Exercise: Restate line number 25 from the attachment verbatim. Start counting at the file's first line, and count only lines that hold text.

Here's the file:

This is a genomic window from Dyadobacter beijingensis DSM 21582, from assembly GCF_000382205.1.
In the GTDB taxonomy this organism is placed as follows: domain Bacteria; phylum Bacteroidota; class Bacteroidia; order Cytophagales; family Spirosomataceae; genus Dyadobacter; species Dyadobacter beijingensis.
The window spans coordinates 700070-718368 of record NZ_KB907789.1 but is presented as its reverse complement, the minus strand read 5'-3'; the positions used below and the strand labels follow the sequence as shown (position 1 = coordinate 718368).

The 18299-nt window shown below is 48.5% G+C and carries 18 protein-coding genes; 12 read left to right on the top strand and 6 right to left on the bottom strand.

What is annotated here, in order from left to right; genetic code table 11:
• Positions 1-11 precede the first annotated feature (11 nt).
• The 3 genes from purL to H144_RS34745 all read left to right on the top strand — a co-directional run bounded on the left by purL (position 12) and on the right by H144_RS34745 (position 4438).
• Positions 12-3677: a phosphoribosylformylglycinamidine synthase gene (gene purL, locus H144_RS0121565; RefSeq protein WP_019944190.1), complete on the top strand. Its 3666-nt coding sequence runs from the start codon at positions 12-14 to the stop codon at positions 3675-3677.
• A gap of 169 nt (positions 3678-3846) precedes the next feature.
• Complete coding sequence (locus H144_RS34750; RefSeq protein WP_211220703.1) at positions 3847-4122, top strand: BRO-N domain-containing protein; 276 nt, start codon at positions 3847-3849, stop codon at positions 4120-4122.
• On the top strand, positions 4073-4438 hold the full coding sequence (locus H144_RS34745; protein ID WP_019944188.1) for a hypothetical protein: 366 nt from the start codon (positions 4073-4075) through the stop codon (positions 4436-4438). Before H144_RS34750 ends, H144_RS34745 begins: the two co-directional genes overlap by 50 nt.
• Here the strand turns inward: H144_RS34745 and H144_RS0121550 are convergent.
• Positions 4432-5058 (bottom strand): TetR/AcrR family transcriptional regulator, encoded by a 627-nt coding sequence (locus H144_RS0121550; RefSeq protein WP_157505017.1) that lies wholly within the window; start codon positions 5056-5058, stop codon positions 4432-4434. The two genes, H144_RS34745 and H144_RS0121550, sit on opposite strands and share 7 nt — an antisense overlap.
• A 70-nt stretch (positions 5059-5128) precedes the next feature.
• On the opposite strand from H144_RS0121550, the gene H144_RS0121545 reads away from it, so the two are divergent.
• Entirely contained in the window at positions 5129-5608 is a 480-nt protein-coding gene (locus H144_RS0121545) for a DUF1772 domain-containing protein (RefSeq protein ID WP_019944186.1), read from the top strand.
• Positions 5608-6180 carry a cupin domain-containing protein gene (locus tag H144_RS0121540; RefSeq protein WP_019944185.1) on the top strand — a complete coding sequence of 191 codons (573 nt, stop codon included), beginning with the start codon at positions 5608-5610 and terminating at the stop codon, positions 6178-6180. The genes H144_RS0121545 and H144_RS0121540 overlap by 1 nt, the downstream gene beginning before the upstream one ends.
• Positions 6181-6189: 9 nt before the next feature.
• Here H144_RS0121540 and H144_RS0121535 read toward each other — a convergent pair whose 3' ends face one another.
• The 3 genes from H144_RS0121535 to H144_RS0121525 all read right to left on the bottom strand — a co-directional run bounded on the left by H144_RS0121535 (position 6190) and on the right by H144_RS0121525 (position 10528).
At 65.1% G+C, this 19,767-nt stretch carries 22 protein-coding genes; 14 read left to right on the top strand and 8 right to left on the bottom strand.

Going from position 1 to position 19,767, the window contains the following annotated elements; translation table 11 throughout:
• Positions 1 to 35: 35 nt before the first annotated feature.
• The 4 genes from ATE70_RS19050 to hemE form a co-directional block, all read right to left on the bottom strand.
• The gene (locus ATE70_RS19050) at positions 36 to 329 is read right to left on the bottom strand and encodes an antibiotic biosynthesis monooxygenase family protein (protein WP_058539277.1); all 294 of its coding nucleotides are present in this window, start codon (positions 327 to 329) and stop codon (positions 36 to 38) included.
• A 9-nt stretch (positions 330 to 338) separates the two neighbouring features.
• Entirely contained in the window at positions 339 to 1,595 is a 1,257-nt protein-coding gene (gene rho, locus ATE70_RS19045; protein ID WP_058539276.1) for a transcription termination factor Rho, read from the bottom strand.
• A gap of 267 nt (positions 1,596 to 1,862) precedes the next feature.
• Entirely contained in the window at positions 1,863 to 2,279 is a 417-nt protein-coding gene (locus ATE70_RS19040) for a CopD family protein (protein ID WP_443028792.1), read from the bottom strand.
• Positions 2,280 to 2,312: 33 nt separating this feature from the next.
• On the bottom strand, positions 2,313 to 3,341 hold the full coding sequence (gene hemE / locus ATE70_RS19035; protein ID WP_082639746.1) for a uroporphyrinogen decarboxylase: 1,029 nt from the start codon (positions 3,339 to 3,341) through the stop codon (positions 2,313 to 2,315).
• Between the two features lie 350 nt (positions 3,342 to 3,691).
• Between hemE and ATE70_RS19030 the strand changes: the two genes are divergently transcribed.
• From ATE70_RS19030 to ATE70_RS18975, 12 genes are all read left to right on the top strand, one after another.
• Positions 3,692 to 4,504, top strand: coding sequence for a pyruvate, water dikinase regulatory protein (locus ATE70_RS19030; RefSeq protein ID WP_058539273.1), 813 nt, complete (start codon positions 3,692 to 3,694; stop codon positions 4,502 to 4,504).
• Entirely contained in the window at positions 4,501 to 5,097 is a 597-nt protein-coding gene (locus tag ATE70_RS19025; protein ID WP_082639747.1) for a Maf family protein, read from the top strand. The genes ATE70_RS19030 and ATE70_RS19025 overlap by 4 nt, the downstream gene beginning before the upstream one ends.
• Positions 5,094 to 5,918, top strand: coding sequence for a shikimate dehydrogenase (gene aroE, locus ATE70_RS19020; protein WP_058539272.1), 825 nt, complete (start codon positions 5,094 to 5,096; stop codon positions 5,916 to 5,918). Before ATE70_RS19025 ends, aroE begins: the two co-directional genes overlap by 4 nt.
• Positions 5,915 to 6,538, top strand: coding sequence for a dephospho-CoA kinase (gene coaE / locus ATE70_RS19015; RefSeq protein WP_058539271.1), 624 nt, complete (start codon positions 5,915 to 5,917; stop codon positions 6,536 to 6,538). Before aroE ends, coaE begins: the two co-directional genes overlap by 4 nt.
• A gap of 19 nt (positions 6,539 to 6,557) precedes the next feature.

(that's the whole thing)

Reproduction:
• The gene (locus ATE70_RS19050) at positions 36 to 329 is read right to left on the bottom strand and encodes an antibiotic biosynthesis monooxygenase family protein (protein WP_058539277.1); all 294 of its coding nucleotides are present in this window, start codon (positions 327 to 329) and stop codon (positions 36 to 38) included.